Last Saturday saw the fourth annual Women’s Rights Day with demonstrations all over the nation, many in very inclement weather. This year’s march was fueled in part by the calendar: 2020 is the 100th anniversary of women’s suffrage, expanding the ability to vote to those without that icky Y chromosome.
I have slightly mixed feeling about that. Every egalitarian victory should be celebrated, but, damn, why should we get all enthused over 144 years of denying half of our population the right to participate in our vaunted democracy? Whereas I can hold a grudge until it screams, we should be educating citizens current and future to all the limitations we have placed on women, including those many that have not been sliced from our massive national discrimination pie.
However, the National Archives celebrates that victory by layering it with a purposely misleading patina of truthiness. They maliciously chose to alter it, and in complete contradiction to their mission, they celebrated women’s suffrage under a veil of lies.
At their women’s rights exhibition, our National Archives offered up for public gawking a wonderful, human-filled shot of the first Women’s Rights Day march in Washington DC, held on January 21 2017, the very day after Donald John Trump’s inauguration in the very same city.
The fact that the Women’s Day march attracted a much, much larger audience than Trump’s inauguration must have made Donald’s tiny orange willy shrivel up, turn black and bounce onto the ground.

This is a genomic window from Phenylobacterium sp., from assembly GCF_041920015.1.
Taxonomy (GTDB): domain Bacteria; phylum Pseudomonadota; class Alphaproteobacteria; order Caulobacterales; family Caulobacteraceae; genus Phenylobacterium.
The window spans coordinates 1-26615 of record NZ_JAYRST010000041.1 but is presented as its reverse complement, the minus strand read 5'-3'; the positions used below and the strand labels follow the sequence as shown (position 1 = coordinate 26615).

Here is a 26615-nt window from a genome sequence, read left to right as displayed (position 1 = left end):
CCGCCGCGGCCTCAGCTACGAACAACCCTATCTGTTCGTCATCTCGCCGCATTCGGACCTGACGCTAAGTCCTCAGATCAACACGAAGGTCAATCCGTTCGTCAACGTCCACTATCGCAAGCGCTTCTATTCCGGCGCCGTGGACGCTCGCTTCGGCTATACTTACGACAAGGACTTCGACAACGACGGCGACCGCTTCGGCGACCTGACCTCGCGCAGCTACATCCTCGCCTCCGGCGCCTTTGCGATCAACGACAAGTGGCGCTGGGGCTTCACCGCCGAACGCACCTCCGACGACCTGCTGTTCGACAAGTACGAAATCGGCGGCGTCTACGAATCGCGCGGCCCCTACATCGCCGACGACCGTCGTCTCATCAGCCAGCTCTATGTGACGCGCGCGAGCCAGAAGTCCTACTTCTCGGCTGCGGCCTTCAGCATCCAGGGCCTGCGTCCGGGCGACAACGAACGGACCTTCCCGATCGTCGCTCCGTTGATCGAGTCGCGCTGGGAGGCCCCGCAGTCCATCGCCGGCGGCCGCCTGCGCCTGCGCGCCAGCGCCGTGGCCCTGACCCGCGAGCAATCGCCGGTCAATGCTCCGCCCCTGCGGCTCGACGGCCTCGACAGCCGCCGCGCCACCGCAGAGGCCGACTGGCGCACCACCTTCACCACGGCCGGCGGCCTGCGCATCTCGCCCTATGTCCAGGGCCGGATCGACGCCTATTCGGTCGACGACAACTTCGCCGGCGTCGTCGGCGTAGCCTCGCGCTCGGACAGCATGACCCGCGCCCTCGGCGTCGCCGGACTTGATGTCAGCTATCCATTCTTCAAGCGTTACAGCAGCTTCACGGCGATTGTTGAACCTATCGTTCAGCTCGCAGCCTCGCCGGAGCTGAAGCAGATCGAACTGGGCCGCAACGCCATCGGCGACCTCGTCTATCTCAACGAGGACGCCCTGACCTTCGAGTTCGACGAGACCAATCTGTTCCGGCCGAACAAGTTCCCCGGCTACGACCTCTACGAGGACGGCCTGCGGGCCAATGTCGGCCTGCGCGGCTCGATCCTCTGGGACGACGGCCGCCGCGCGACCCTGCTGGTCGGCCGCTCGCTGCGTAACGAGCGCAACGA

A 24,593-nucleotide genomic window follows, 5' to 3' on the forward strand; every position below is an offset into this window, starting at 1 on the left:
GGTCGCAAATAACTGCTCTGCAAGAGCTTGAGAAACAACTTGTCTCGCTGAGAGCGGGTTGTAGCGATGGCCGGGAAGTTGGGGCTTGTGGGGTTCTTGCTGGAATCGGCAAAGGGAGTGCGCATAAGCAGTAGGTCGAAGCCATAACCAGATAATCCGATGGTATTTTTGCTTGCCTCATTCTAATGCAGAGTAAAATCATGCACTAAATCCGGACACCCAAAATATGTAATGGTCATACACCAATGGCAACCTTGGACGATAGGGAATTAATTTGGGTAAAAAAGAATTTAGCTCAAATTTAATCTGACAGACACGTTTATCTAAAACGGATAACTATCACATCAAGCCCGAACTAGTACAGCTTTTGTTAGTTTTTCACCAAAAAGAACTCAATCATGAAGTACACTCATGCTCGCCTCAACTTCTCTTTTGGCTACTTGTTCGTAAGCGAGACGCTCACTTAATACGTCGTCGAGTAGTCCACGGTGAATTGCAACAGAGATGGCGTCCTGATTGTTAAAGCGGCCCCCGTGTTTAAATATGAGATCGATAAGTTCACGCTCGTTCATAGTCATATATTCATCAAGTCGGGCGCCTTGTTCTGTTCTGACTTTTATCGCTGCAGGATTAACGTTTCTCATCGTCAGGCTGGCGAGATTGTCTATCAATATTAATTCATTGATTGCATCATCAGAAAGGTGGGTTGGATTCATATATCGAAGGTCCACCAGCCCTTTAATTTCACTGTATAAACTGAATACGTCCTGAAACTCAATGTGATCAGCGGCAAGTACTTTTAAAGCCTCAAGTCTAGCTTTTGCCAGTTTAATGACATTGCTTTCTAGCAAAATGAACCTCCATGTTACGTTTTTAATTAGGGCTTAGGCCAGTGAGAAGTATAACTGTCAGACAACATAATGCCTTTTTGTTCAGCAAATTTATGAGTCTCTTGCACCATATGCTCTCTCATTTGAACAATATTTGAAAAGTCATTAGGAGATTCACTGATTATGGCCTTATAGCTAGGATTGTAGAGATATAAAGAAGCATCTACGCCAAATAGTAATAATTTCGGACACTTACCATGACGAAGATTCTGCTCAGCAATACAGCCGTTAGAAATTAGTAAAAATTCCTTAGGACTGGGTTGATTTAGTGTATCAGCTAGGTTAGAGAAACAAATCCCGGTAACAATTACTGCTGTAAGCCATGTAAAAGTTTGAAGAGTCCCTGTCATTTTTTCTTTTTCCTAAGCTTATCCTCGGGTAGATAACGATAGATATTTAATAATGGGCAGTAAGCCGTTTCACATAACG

Yeah, that’s fair. But it’s not my point. The aforementioned National Archives exhibit of photos from that first Women’s Rights Day march was edited. Photoshopped. In fact, censored. The National Archives is a government agency, so their action meets the dictionary definition of censorship. Our government workers blurred signs that criticized Trump and/or noted various articles of women’s naughty bits. Guess which word on the placard that read “If my vagina could shoot bullets, it’d be less REGULATED” was blurred. The fact is… the statement on that placard is a fact.
This was brought to the attention of the National Archives masters and, after considerable publicity and condemnation, they apologized for their willful acts of deceit and revisionism. I gather they wanted to hold off any attempt from concerned citizens circling the building, dancing around and singing “Liar, liar, pants on fire.”
I see no reason to perceive any lessening of emotion on either side. Just waddle out to the Capitol Building tonight around 2 AM and ask Moscow Mitch what he thinks of the National Archives and their need to pander to his party. This sort of thing can happen again; odds are, it probably will.
History is supposed to be about the truth. Purposely lying about our history by an official government agency is a crime against humanity. By severely editing that photograph and redefining the concerns of the demonstrators, these mendacious chroniclers of reformed reality foster a very important apprehension – and a very frightening one at that.
What else has the National Archives been lying about?